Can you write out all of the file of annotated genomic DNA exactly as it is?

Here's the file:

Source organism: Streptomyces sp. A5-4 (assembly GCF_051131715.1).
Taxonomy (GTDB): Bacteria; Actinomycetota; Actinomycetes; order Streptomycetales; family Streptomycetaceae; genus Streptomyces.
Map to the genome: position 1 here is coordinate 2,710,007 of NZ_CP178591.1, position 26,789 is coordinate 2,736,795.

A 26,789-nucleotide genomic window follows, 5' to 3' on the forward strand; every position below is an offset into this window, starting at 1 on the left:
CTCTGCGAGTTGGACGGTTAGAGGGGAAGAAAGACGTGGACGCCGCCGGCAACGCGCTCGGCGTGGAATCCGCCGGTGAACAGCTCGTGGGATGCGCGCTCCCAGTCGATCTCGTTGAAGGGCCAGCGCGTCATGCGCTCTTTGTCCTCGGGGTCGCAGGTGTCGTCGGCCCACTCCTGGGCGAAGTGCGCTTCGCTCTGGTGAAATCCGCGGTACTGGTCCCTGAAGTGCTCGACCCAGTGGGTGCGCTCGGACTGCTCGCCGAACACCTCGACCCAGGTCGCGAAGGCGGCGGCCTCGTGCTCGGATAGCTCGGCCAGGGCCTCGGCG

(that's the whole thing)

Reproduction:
Source organism: Streptomyces sp. A5-4 (assembly GCF_051131715.1).
Taxonomy (GTDB): Bacteria; Actinomycetota; Actinomycetes; order Streptomycetales; family Streptomycetaceae; genus Streptomyces.
Map to the genome: position 1 here is coordinate 2,710,007 of NZ_CP178591.1, position 26,789 is coordinate 2,736,795.

A 26,789-nucleotide genomic window follows, 5' to 3' on the forward strand; every position below is an offset into this window, starting at 1 on the left:
CTCTGCGAGTTGGACGGTTAGAGGGGAAGAAAGACGTGGACGCCGCCGGCAACGCGCTCGGCGTGGAATCCGCCGGTGAACAGCTCGTGGGATGCGCGCTCCCAGTCGATCTCGTTGAAGGGCCAGCGCGTCATGCGCTCTTTGTCCTCGGGGTCGCAGGTGTCGTCGGCCCACTCCTGGGCGAAGTGCGCTTCGCTCTGGTGAAATCCGCGGTACTGGTCCCTGAAGTGCTCGACCCAGTGGGTGCGCTCGGACTGCTCGCCGAACACCTCGACCCAGGTCGCGAAGGCGGCGGCCTCGTGCTCGGATAGCTCGGCCAGGGCCTCGGCG